The temporomandibular joint is more commonly referred to as the TMJ joint, but what is TMJ? This joint is actually located at the base of the skull in front of the ear structure and connects the lower jaw (mandible) with the upper jaw (maxilla). Unlike most joints located in the body, the TMJ is unique in its structure, composed of a rounded protrusion of the mandible that sits against an indentation in the skull, and a disc-like structure made of a soft bone called cartilage found in between the two bones (articular disc). These three parts of the TMJ are held together by ligaments originating from different parts of the head and neck to support the jaw and guide its movements. Several muscles are connected to those ligaments, and many aid in the motion of the lower jaw. How Does it Work? The TMJ works in two ways to open your mouth: The first way is like a hinge to simply open and close the mouth, just like a hinge on a door. The second way is a sliding motion called translation, wherein your lower jaw moves down and forward. This motion helps the TMJ to move backward and forward and from side to side for actions such as eating, yawning and singing – some of the most common. What Can Happen to the TMJ? Like any other joint in the body, the TMJ can be fractured, swell and become sore, causing limited movement of the lower jaw and pain radiating to the head and neck area. A fracture to the actual articular disc is rare, but it can be displaced, causing severe pain and swelling. Unlike other joints such as knees and hips, arthritis of the TMJ is very rare, and hard to treat with anti-inflammatory drugs alone. Nonetheless, pain in the TMJ is often temporary, and can be treated with a combination of ice then heat to relieve the sore ligaments and muscles surrounding the joint. The temporomandibular joint (TMJ) is the joint that connects the jaw to the temporal bones of the skull. Temporomandibular joint disorder, known more commonly as TMD, occurs when there are problems with the muscles and jaws in the face. There are many signs and symptoms of TMD. It’s often hard to know for sure if you have TMD, because one or all of these symptoms can also be present for other problems. Your dentist can help make a proper diagnosis. What About Grinding and Clenching? Sometimes, pain in the TMJ can come from the teeth themselves, as opposed to the TMJ and surrounding ligaments.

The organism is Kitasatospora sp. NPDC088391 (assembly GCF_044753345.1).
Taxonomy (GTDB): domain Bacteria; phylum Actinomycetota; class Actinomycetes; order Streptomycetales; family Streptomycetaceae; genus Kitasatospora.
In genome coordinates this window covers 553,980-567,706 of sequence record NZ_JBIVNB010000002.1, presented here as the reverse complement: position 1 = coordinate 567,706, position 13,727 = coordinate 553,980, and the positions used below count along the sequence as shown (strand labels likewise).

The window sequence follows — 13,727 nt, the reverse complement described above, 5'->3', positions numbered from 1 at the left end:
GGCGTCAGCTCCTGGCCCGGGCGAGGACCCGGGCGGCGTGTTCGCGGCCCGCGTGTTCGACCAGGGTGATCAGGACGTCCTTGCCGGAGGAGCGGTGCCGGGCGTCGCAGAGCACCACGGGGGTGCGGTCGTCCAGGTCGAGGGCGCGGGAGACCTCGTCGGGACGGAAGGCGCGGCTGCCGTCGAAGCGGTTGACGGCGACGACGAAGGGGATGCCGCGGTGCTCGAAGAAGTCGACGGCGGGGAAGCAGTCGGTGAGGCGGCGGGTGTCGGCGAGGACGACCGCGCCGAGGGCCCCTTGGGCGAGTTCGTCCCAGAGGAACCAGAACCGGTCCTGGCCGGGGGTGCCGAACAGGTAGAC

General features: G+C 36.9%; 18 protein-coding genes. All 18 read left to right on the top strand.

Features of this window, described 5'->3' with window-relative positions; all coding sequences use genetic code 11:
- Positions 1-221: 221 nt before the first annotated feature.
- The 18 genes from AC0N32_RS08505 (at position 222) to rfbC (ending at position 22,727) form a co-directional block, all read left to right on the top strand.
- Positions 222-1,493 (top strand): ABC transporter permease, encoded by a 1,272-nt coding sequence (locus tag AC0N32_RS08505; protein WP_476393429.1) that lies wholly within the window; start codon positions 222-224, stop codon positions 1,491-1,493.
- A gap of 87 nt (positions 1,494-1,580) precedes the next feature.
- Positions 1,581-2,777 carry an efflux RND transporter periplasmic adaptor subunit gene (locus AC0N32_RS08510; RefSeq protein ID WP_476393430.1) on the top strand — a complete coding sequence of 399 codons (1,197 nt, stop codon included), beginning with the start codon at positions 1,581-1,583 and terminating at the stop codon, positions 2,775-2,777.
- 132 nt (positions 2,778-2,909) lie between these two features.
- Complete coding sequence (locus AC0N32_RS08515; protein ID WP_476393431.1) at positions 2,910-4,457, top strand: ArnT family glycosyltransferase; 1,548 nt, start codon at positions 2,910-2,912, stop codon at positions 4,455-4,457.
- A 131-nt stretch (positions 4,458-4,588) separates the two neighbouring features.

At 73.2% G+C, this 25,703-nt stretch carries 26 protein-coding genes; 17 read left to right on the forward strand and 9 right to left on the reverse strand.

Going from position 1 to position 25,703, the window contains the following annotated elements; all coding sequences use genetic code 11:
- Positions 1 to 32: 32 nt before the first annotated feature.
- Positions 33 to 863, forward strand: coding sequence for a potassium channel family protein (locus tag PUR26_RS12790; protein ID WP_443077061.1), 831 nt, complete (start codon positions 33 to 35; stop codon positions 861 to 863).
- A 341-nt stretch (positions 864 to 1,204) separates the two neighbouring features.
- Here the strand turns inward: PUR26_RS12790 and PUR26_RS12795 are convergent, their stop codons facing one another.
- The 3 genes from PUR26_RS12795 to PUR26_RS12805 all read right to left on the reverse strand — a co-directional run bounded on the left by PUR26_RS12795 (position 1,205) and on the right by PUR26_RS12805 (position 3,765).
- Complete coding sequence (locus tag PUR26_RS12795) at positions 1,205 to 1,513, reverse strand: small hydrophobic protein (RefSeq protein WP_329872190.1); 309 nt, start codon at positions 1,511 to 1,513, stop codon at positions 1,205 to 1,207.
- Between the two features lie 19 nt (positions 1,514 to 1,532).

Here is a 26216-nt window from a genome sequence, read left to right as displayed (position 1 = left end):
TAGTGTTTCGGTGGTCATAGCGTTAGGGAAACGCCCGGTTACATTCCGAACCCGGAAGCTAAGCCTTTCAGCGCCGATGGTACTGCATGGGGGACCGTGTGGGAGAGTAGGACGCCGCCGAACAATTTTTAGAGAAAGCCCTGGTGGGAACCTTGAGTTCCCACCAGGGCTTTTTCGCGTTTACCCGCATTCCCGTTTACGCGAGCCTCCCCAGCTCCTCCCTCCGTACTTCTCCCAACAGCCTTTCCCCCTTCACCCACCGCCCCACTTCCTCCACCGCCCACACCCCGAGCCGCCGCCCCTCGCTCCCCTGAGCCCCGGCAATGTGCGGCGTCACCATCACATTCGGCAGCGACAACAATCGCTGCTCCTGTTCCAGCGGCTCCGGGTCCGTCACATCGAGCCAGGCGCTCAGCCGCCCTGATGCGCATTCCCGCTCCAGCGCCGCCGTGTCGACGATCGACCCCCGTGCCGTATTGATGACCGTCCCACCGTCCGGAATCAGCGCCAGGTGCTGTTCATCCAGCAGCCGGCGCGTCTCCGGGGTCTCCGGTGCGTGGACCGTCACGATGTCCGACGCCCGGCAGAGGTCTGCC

As a TMJ doctor, Dr. Jacob Elisha delivers a TMJ treatment in Los Angeles for patients who are suffering from extreme pain to help resolve the condition. Because TMJ disorders can be extremely painful, Dr. Jacob Elisha’s first priority is symptom relief. Although these measures won’t permanently cure TMJ, they will alleviate much of the chronic pain associated with the condition. This variety makes diagnosis and treatment challenging. An accurate diagnosis is critical for successful treatment. For instance, patients with a muscle problem that is causing pain will most likely not benefit from surgery on the temporomandibular joint (TMJ). Ask about your doctor’s experience in diagnosing and treating TMJ and facial pain. Most problems, whether muscular or within the joint, get better over time. For this reason, most experts agree that it’s best to use conservative treatment at first. But in some instances, surgery or other procedures, such as injections, may be recommended as a first treatment. Most people with TMD have temporary symptoms that are not serious and do not get worse. They usually can get better with simple treatments done at home. Sometimes symptoms go away without any treatment at all. They also can come back without warning. If you have TMD, your dentist may suggest the treatments listed below. Most dentists agree that these treatments work best in combination. You may not get relief using only one. To begin, Dr. Jacob Elisha will prescribe a pain reliever, anti-inflammatory or muscle relaxant to relieve muscle spasms and joint pain. In some cases, he may also inject a specialized steroid directly into the joints to dramatically reduce pain and inflammation. From there, Dr. Jacob Elisha will prescribe self-care treatments—advising the patient to rest the jaw, eat soft foods, apply ice to the affected area and practice proper posture. Depending on the specifics of your TMJ disorder, he may also recommend physical therapy to improve jaw function